I have recently looked at some reports which have made me think about how target-driven we are, how some of these targets don’t always match up, and how confusing this whole ‘diabetes and target’ issue must be for the lay person with diabetes. The National Service Framework for Diabetes (NSF; Department of Health, 2001) talks of empowerment for people with diabetes; sometimes I think that we healthcare professionals also need guidance to best help our patients.
The Quality and Outcomes Framework
The new General Medical Services (nGMS) contract (British Medical Association, 2003) has completed its first year and all primary care practices will know how well they fared in treating patients with a variety of long-term conditions, including diabetes. Assessment of services is made using the Quality and Outcomes Framework (QOF); points are accrued for recording clinical and other markers against given criteria. Other conditions are addressed by the QOF but, for most of us, diabetes will be of prime interest.
The results (e.g. Health and Social Care Information Service [HSCIC], 2005a for results in England), when viewed nationally, show a mixed picture. Some practices achieved the maximum amount of points it is possible to score in diabetes care, thereby securing 18% of the available funding for their practice. Other practices were not so successful. QOF data did, however, supply prevalence figures with a national figure of 3.3% in England; at last a fairly accurate baseline.
In the QOF data, regional variations were also shown in the rates for complications such as coronary heart disease and stroke. If these variations are a result of poor recording or coding, inaccurate data will make it difficult for problems to be identified and good programmes of care to be implemented and shared across communities.
The National Diabetes Audit
Another recent report, the National Diabetes Audit (HSCIC, 2005b), also showed some interesting data: only 56% of patients in England achieved an HbA1c level of 7.5% or less, and only 21% achieved a blood pressure of 135/75 mmHg or less. Here lies one of the confounding factors – the nGMS, in contrast, aims for an HbA1c of 7.4% or less (although there are points if a certain number of patients achieve an HbA1c of less than 10%) and a blood pressure of 145/85 mmHg. If the targets had been matched between the National Diabetes Audit and the nGMS, would there have been a better result?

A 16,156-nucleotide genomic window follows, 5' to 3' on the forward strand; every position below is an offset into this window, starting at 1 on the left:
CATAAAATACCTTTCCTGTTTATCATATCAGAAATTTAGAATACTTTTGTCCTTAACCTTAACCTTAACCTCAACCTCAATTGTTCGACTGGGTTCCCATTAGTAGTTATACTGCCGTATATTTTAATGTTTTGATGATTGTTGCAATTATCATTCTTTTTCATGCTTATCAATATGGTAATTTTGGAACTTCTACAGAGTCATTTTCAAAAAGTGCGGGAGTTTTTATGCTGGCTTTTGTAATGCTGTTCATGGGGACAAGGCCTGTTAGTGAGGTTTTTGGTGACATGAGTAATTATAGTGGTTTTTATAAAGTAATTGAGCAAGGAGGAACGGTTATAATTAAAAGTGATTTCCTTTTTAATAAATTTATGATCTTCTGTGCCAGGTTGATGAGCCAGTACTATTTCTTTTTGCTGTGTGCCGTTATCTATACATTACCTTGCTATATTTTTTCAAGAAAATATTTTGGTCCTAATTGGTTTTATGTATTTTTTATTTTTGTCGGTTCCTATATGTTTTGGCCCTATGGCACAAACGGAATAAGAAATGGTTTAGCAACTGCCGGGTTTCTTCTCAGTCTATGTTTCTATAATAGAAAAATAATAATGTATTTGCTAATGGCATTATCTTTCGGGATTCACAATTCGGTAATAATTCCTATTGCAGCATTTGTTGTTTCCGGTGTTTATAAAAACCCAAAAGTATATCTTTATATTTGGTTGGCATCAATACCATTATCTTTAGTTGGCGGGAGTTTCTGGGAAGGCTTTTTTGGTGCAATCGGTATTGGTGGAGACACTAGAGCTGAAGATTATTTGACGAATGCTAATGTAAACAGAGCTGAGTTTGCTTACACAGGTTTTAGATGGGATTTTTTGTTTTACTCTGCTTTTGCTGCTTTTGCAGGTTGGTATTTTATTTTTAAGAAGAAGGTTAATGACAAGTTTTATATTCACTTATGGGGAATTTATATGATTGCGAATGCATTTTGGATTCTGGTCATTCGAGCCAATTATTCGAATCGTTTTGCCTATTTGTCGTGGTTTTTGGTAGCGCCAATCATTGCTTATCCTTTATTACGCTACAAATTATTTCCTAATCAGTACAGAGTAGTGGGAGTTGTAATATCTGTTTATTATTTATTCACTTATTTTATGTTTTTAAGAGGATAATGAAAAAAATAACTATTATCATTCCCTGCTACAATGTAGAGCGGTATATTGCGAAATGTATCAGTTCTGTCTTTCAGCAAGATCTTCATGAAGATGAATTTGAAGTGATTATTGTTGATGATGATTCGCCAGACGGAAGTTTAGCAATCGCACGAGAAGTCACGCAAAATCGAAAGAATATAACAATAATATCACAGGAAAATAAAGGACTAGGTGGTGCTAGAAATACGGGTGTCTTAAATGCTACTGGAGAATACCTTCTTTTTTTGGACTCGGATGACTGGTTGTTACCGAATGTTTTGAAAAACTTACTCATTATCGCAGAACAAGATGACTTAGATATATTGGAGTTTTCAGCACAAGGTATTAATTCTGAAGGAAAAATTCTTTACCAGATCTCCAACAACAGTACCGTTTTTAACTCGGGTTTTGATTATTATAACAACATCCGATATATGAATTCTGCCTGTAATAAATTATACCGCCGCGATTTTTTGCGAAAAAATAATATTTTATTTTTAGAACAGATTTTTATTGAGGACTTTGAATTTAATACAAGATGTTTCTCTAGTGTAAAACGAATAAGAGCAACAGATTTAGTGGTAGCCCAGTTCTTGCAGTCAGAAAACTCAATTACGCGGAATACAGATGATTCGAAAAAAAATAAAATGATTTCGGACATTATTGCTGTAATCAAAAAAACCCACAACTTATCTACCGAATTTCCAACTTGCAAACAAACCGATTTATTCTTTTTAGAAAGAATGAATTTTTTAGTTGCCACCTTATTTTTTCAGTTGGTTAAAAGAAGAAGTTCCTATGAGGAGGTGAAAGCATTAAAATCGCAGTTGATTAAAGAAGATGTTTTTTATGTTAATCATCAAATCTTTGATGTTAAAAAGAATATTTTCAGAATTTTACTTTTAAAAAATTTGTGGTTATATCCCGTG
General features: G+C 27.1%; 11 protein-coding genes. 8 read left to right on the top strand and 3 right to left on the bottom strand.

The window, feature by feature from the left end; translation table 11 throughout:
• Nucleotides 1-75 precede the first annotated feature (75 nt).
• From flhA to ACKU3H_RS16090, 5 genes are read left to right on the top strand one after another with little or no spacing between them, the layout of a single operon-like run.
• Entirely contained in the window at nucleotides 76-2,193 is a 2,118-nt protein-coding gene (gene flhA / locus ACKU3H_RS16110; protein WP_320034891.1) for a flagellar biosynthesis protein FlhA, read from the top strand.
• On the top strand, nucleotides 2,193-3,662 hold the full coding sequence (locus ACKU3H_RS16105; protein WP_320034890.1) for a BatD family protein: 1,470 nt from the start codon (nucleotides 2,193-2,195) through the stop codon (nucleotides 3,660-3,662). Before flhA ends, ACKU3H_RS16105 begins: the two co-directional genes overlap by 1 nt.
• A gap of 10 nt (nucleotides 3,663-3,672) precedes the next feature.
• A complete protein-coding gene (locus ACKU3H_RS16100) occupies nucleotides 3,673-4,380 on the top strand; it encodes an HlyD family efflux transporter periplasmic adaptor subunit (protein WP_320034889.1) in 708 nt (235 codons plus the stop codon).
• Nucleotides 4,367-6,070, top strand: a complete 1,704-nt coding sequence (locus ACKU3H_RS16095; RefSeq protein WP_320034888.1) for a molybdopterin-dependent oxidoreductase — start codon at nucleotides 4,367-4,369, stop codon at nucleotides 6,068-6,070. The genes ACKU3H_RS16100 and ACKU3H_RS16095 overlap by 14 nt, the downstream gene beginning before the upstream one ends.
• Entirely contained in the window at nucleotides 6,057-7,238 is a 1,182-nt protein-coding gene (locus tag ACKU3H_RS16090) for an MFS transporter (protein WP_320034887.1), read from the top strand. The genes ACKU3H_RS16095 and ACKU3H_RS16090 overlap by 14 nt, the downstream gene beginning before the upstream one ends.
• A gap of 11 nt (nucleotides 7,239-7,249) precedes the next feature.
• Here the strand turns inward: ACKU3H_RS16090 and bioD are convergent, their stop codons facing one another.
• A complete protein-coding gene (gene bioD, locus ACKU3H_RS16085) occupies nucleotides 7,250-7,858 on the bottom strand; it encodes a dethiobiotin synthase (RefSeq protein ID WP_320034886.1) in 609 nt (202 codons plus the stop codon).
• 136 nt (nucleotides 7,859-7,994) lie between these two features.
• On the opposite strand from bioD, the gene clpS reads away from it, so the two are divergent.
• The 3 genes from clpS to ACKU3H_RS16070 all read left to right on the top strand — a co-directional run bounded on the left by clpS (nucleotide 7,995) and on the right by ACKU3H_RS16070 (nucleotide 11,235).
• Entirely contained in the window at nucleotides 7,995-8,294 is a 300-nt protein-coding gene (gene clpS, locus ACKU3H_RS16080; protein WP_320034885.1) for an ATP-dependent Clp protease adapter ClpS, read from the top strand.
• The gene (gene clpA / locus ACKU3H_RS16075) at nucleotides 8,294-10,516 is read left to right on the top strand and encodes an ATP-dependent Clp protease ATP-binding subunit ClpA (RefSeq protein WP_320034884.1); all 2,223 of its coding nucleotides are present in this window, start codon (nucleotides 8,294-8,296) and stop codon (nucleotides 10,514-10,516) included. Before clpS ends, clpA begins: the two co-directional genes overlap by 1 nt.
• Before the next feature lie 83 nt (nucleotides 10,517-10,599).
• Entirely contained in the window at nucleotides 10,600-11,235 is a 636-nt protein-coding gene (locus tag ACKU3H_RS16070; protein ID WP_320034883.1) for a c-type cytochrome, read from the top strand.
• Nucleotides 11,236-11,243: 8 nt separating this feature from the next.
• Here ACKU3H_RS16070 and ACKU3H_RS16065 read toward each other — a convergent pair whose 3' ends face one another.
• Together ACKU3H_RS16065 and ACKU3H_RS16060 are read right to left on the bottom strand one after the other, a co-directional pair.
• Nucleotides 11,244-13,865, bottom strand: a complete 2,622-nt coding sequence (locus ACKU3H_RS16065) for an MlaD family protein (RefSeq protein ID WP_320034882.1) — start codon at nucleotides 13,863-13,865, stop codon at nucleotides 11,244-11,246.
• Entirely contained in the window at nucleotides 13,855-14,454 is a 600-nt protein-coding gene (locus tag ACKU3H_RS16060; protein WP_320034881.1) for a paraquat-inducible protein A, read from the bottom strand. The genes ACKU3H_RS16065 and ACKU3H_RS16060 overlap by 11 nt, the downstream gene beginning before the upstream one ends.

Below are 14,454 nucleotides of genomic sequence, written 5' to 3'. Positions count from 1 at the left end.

Another report that caught my attention was Pregnancy In Women With Type 1 And Type 2 Diabetes 2002–2003 from the Confidential Enquiry into Maternal and Child Health (2005). One disturbing, but not unexpected, issue for me was the poor uptake of pre-pregnancy care by women with both type 1 and type 2 diabetes. According to the report, only 35% of women attended pre-conception counselling. The study also showed that the perinatal mortality rate of babies of mothers with type 2 diabetes was as high as that of the babies of mothers with type 1 diabetes. Again, this report showed variations regionally and states that:
‘The regions in which the prevalence of type 2 diabetes in pregnancy is high do not necessarily coincide with the regions in which diabetes is most prevalent overall.’
Many women with type 2 diabetes are managed in primary care, and we must ensure that all healthcare professionals, but especially those working in primary care, are aware of the needs of women with type 2 diabetes, especially if they are planning a pregnancy.
These reports have raised my awareness of the regional variations that exist in diabetes services and the differences that exist in the targets we are all striving to achieve with our patients. They also highlight the continued hard work of everyone working within diabetes care to try to achieve the NSF Standards.
Comment on a notable recent paper. Trends in the incidence of hospitalisation for diabetic foot disease.
10 Mar 2023